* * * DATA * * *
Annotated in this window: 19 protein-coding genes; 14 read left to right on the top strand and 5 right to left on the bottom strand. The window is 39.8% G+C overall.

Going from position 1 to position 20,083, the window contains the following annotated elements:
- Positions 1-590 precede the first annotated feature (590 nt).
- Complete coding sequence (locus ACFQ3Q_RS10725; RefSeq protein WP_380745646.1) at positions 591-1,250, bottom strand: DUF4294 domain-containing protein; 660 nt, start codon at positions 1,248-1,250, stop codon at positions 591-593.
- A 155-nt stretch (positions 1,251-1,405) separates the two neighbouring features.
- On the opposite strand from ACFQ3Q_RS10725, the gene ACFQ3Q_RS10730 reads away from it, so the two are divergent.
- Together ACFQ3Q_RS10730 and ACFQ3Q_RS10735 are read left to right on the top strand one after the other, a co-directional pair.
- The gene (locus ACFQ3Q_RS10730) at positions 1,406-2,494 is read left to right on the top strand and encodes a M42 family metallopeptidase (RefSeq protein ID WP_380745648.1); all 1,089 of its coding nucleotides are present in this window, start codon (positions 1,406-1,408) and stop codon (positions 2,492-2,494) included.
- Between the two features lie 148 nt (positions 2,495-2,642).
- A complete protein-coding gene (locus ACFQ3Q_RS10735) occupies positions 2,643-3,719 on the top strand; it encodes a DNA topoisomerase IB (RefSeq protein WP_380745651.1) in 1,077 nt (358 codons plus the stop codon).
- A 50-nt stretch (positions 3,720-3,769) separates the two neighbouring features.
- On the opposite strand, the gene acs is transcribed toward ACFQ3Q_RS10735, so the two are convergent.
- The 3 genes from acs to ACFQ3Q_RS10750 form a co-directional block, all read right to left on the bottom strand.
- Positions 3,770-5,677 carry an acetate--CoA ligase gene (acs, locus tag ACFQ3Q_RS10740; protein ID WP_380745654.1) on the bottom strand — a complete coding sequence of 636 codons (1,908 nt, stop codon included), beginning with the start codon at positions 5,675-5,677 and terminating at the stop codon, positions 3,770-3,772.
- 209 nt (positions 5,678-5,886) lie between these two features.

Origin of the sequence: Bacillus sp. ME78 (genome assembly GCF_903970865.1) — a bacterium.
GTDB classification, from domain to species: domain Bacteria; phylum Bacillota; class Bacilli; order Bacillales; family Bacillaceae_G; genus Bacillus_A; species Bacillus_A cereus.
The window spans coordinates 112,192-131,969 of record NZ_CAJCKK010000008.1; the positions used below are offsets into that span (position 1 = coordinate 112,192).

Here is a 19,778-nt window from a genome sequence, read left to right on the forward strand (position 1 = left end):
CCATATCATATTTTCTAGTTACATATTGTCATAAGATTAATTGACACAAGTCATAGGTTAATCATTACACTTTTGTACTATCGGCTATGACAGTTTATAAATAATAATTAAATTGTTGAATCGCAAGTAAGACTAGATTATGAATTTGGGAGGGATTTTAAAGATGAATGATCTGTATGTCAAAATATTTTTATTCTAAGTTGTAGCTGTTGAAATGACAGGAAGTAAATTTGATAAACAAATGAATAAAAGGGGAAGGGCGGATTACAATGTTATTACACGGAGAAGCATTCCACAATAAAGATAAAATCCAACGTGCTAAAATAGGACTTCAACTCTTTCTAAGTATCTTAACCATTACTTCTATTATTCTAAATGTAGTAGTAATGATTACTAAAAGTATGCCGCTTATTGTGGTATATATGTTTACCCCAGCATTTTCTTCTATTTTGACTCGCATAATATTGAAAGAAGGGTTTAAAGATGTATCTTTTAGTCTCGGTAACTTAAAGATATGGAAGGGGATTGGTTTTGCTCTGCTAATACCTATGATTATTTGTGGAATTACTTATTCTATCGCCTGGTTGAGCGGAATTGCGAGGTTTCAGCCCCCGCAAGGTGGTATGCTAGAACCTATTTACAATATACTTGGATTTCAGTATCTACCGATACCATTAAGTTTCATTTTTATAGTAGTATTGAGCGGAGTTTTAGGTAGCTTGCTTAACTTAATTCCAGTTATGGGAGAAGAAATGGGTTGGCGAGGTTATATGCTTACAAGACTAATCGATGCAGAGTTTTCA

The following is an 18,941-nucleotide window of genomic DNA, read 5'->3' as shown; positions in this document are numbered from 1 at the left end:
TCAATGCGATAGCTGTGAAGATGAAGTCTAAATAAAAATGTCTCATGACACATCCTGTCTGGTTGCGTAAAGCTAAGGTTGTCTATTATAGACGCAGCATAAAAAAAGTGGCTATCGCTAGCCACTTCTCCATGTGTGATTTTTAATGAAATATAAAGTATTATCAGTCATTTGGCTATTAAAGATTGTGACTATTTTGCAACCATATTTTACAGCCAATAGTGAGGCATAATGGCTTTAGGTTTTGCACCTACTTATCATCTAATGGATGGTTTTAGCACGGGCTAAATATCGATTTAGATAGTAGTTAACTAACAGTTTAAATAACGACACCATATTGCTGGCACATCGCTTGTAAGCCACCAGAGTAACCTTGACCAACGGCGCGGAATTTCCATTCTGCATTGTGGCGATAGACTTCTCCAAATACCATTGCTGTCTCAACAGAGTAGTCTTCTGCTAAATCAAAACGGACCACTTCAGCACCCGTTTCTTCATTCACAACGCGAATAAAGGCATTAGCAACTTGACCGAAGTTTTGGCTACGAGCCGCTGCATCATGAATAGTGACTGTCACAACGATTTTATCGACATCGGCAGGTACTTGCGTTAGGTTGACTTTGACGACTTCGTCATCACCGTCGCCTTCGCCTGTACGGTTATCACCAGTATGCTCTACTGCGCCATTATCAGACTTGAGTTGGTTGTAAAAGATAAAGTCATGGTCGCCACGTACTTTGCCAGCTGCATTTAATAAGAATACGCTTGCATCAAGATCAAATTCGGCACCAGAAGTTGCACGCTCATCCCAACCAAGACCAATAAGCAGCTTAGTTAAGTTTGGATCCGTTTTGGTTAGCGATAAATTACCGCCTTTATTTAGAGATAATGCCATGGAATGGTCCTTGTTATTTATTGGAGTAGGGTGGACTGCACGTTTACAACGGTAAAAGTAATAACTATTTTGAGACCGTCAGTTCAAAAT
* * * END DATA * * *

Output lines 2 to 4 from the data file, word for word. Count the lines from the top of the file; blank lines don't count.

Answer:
Going from position 1 to position 20,083, the window contains the following annotated elements:
- Positions 1-590 precede the first annotated feature (590 nt).
- Complete coding sequence (locus ACFQ3Q_RS10725; RefSeq protein WP_380745646.1) at positions 591-1,250, bottom strand: DUF4294 domain-containing protein; 660 nt, start codon at positions 1,248-1,250, stop codon at positions 591-593.